Hello Big Thinkers! 2022 has been a year filled with angst — the war in Ukraine, global inflation, and the deaths of notable people like Queen Elizabeth II. Yet, there was a lot to capture our attention in good ways, as well, such as the breathtaking images produced by the James Webb Space Telescope.
Below, we present the ten most popular stories that captivated the Big Think audience in 2022.
We all know the Universe is big, but it’s hard to appreciate just how big. This visual article filled with amazing images and figures attempted to rectify that. Two facts in particular stand out: The observable Universe is 92 billion light-years in diameter, and the unobservable Universe is at least hundreds of times bigger.
We all want to better ourselves and live fulfilled lives, but sometimes the pull of the TV or our smartphones is just too strong to resist. And all too often, we end the day wondering where the time went, feeling that we just don’t have enough of it to learn a new language or read that novel. This article reminds us that we all have the same 24 hours in a day, but a simple trick can greatly improve how we use them.
One of the greatest mysteries of the Universe is time. Time is enigmatic, a dimension that doesn’t quite behave like the three geometric ones. A particularly strange fact about time is that people can experience it differently. In a wonderfully simple experiment, scientists took atomic clocks on airplane trips around the world — and it simultaneously demonstrated why Einstein’s theories of general and special relativity are both correct.
Dementia and cognitive decline are scary, in part because we don’t really understand what causes them. Ideally, we engage in habits that reduce the likelihood that we succumb to these outcomes, but they might be unavoidable. For instance, our personalities may be a factor in whether we develop dementia. (On the bright side, you might be able to change your personality over time.)
When we are young, the neurons in our brains are segmented into smaller networks with a huge number of connections. These mini-networks explain why it’s so easy to learn something new. But as we age, these mini-networks have fewer internal connections and develop more external connections to other networks. This may explain why it’s harder to “teach an old dog new tricks.”
When my husband and I were going to buy a house, the first one we looked at was amazing. It was love at first sight. But we decided not to commit yet — after all, it was the first one we looked at. Sure enough, as we looked at more houses, we realized that the first one had some pretty obvious issues that didn’t fit the lifestyle we wanted. But when should we stop looking at houses? There will always be something better out there. As it turns out, mathematics can help strike the balance between looking at every possible option and immediately choosing the first one you like. In fact, the “37% rule” can be used with many major life decisions.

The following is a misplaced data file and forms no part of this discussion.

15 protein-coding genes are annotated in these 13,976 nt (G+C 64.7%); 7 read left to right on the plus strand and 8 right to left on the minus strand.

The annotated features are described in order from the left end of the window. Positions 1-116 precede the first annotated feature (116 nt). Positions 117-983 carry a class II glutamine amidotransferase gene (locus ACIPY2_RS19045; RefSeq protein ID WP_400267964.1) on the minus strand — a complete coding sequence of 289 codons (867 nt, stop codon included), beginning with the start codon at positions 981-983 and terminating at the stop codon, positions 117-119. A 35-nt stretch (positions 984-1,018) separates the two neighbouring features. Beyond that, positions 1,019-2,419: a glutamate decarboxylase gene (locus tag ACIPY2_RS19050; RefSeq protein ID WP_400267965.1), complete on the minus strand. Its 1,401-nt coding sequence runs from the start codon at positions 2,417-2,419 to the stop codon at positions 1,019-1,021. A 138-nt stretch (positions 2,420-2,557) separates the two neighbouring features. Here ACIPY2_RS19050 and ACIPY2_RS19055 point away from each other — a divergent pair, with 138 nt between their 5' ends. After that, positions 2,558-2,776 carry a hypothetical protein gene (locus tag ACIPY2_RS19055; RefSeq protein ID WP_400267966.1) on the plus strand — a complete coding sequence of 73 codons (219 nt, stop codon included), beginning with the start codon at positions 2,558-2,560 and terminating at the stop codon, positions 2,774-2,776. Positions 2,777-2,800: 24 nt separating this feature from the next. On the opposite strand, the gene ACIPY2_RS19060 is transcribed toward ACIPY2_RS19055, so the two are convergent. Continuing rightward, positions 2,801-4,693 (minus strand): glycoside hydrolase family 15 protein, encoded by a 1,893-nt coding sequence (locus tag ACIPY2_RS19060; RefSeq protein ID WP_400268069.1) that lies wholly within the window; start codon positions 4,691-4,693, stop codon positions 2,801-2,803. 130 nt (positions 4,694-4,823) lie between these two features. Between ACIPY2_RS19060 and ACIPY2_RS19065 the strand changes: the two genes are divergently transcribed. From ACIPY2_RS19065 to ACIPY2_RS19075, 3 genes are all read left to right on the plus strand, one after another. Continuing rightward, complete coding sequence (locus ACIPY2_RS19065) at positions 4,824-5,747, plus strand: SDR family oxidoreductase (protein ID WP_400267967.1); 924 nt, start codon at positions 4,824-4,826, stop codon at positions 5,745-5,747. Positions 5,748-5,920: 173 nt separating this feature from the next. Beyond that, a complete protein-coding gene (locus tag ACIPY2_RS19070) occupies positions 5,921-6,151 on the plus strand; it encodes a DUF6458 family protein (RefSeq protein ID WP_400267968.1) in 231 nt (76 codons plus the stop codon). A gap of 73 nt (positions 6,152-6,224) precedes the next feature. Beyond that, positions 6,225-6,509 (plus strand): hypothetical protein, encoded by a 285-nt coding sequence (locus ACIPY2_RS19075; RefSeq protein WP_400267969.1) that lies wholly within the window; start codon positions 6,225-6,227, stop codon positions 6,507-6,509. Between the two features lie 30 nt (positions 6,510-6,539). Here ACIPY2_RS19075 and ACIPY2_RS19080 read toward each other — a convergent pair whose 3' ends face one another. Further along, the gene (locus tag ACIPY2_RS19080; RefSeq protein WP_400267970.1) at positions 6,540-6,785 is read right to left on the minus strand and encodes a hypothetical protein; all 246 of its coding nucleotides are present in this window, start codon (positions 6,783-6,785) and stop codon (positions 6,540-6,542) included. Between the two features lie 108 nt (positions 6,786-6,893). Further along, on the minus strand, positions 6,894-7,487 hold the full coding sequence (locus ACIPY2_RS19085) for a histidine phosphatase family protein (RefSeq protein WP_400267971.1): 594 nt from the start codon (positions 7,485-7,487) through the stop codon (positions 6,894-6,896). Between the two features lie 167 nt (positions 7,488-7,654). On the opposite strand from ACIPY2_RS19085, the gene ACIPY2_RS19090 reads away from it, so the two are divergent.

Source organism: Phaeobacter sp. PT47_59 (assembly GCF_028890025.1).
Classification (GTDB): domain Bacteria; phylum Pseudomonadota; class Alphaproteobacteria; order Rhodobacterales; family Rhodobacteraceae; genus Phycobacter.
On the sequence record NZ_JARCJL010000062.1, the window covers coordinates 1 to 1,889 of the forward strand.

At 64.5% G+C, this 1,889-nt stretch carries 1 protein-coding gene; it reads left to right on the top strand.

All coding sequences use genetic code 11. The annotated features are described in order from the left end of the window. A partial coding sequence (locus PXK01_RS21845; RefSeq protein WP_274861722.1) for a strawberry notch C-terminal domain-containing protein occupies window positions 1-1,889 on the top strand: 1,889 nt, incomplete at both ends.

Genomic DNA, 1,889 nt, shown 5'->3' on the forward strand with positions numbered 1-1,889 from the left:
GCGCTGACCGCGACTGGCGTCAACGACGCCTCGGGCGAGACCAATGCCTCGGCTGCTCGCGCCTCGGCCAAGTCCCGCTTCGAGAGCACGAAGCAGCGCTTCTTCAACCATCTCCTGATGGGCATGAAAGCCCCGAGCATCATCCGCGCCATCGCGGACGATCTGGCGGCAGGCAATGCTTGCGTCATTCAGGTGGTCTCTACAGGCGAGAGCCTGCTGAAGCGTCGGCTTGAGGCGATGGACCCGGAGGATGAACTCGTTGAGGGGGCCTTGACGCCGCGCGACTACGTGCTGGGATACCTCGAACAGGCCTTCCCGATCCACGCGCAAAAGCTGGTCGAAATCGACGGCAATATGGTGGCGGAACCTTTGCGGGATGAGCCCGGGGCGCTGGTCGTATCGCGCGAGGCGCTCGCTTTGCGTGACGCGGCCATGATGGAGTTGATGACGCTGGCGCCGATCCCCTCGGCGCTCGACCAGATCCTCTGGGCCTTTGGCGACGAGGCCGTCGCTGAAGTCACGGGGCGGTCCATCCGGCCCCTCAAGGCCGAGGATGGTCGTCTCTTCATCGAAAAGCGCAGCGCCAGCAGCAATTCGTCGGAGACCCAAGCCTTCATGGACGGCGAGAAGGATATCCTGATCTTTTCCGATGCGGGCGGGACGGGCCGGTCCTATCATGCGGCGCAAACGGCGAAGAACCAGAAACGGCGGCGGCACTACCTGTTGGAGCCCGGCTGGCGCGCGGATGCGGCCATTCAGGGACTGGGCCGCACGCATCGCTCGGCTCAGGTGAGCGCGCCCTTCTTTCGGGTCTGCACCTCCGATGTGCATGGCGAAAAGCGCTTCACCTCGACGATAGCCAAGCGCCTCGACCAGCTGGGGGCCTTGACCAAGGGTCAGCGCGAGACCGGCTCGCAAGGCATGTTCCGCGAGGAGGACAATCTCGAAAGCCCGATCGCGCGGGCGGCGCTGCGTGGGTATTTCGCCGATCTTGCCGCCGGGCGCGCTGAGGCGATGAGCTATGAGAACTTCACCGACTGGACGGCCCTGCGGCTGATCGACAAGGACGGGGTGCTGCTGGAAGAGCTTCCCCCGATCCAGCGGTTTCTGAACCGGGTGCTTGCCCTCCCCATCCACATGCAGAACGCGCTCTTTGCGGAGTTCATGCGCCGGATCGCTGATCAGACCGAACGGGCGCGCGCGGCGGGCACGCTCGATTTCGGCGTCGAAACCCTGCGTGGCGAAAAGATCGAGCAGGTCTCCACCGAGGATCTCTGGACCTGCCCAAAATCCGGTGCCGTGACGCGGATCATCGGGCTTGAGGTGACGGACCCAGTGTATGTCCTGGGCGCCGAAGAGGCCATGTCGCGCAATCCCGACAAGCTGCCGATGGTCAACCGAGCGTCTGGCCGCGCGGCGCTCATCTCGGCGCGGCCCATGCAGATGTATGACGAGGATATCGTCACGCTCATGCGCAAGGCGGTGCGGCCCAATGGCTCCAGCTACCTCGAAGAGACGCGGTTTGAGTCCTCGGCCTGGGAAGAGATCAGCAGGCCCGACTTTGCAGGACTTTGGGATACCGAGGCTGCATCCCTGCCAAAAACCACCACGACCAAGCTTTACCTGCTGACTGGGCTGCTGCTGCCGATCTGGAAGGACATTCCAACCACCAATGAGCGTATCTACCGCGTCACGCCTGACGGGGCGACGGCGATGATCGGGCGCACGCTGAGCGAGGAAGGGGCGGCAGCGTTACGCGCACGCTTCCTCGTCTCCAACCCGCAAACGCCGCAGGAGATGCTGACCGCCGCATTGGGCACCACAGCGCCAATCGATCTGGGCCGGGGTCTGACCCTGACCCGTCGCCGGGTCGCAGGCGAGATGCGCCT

Several ancient cities were destroyed in battles so fierce that some bricks melted and re-solidified, causing them to re-orient in the direction of the Earth’s magnetic field. Using knowledge of the Earth’s magnetic field, which slightly changes intensity and direction over the years, a new method can allow for remarkably precise dating of archaeological sites.
In the process of researching how sulfur can be used in batteries, scientists made an accidental discovery: a new chemical phase of sulfur that prevents battery degradation. They found the result so surprising that they re-checked it 100 times. If their research is ultimately successful, lithium-sulfur batteries literally could change the world. For instance, imagine electric vehicles that have a range of thousands of miles.
Life is tough, really tough. We’ve all been overwhelmed with the day-to-day. Yet we all have access to things that can help defuse stress, like breathing, music, and sexuality. By learning to reconnect with our bodies, we can improve the quality of our lives.
Is there a better way to end 2022 than to realize we’re already at the beginning of the end?